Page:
3. We can no longer build our civilization as if there are no limits to water, wildlife and energy. Generations of engineers dammed and diverted rivers, based on the perception that there were abundant natural resources and scarce people. But, now there are abundant people, scarce natural resources, and global climate change. Water viewed as a commodity for sale to the highest bidders, will not get us through the next century. To ensure a sustainable future, engineers must be given new goals and tasks by our policy makers: how to get the same – or better – results for us while using far less water and energy. Higher efficiencies and reuse of highly treated wastewater to offset current and future potable water use are critical components of our new path of demand reductions. We need effective economic and legal incentives to leave more water in our rivers.

We must fundamentally change the directions given to our engineers, bureaucrats and utility rate setters by public policy makers. This includes Federal Energy Regulatory Commission (FERC), National Marine Fisheries Service (NMFS), US Army Corps of Engineers (USACE), Bureau of Reclamation (USBR), California State Water Resources Control Board (SWRCB), California Department of Fish and Game (CDFG), Sonoma County Water Agency (SCWA), and a host of other legislative and regulatory agencies. These agencies have failed to protect and restore the public trust resources, including our National Wild and Scenic designated Eel River.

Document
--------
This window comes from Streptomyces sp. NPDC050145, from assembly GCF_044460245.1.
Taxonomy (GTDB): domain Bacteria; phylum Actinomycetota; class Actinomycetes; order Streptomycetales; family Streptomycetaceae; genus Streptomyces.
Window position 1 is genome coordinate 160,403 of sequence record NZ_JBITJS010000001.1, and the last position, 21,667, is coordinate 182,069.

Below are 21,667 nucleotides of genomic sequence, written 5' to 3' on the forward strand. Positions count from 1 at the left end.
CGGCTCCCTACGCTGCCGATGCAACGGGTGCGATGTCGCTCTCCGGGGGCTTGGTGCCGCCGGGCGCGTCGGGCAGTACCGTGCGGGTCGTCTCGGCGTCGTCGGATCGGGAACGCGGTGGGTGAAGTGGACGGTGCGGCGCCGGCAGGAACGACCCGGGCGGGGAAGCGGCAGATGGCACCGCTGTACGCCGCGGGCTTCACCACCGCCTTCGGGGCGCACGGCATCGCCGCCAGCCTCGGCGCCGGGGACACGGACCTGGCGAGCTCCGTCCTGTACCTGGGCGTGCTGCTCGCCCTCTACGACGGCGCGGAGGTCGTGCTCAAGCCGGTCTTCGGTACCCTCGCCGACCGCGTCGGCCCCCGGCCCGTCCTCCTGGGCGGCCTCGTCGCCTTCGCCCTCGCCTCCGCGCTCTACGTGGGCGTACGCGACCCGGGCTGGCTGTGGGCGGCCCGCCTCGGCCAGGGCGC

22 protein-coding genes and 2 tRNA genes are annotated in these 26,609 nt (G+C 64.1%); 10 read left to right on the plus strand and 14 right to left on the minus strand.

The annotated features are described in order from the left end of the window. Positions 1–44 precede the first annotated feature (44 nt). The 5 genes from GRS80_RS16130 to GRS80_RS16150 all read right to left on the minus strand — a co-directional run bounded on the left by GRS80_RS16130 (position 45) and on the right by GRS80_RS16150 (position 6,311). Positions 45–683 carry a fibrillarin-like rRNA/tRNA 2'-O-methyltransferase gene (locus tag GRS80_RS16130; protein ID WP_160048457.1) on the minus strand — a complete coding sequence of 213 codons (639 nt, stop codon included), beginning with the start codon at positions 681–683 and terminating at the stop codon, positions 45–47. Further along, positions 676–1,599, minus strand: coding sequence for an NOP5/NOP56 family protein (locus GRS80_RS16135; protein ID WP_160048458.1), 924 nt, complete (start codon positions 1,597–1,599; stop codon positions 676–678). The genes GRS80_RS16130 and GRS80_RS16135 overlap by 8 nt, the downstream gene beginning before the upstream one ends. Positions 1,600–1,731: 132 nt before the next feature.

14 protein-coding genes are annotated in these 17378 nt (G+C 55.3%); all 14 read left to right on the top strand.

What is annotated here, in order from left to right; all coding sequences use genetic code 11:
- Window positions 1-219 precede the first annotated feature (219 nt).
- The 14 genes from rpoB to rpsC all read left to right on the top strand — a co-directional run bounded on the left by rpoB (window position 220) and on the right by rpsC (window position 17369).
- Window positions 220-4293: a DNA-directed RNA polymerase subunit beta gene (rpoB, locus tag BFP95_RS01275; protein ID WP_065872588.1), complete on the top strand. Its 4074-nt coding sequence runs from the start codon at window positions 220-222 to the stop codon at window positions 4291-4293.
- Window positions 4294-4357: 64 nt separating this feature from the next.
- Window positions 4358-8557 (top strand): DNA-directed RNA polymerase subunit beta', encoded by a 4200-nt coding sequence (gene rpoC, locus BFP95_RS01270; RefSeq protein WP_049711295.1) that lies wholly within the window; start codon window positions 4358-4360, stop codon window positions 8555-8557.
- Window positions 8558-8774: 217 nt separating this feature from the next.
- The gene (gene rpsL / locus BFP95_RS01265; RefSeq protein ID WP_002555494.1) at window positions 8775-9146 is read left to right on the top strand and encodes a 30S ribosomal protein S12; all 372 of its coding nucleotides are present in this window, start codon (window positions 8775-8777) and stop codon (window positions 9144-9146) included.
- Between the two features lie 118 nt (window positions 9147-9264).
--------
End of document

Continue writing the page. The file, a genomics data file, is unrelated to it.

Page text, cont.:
4. The Eel River Watershed belongs to the people of California. Under California’s constitution, citizens own all the water in the state. Water law allows you to get a ‘right’ to use water in a reasonable and beneficial way, but not ownership of the water. The Constitution importantly prohibits “the waste or unreasonable use or unreasonable method of use or unreasonable method of diversion of water.”

The California Supreme Court has concluded that “the public trust is an affirmation of the duty of the State to protect the people’s common heritage of streams, lakes, marshlands, and tidelands… The State has an affirmative duty to take the public trust into account in the planning and allocation of water resources, and to protect public trust uses whenever feasible.” (National Audubon Society v. Superior Court of Alpine County).

We have a legal, ethical and moral obligation to be good stewards, to preserve the value and health of our watersheds and their complex environment, and to protect our common resources forever. The current damages to the Eel River violate these principles of law and stewardship.